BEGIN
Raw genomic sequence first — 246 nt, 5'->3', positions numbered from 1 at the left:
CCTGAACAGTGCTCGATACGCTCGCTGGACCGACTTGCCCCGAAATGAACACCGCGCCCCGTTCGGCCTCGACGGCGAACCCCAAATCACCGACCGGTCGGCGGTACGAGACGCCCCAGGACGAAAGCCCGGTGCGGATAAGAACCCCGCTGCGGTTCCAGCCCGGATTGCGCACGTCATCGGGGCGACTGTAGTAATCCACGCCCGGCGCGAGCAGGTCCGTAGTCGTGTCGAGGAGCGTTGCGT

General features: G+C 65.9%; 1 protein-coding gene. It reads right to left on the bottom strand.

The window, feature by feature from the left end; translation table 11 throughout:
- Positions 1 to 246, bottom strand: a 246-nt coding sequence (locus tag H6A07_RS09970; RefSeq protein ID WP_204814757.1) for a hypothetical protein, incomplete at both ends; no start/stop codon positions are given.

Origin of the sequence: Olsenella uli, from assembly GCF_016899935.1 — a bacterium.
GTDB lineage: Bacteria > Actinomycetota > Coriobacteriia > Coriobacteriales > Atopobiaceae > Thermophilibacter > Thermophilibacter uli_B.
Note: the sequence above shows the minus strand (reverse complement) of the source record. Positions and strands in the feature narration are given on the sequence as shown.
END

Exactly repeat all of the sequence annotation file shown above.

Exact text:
Raw genomic sequence first — 246 nt, 5'->3', positions numbered from 1 at the left:
CCTGAACAGTGCTCGATACGCTCGCTGGACCGACTTGCCCCGAAATGAACACCGCGCCCCGTTCGGCCTCGACGGCGAACCCCAAATCACCGACCGGTCGGCGGTACGAGACGCCCCAGGACGAAAGCCCGGTGCGGATAAGAACCCCGCTGCGGTTCCAGCCCGGATTGCGCACGTCATCGGGGCGACTGTAGTAATCCACGCCCGGCGCGAGCAGGTCCGTAGTCGTGTCGAGGAGCGTTGCGT

General features: G+C 65.9%; 1 protein-coding gene. It reads right to left on the bottom strand.

The window, feature by feature from the left end; translation table 11 throughout:
- Positions 1 to 246, bottom strand: a 246-nt coding sequence (locus tag H6A07_RS09970; RefSeq protein ID WP_204814757.1) for a hypothetical protein, incomplete at both ends; no start/stop codon positions are given.

Origin of the sequence: Olsenella uli, from assembly GCF_016899935.1 — a bacterium.
GTDB lineage: Bacteria > Actinomycetota > Coriobacteriia > Coriobacteriales > Atopobiaceae > Thermophilibacter > Thermophilibacter uli_B.
Note: the sequence above shows the minus strand (reverse complement) of the source record. Positions and strands in the feature narration are given on the sequence as shown.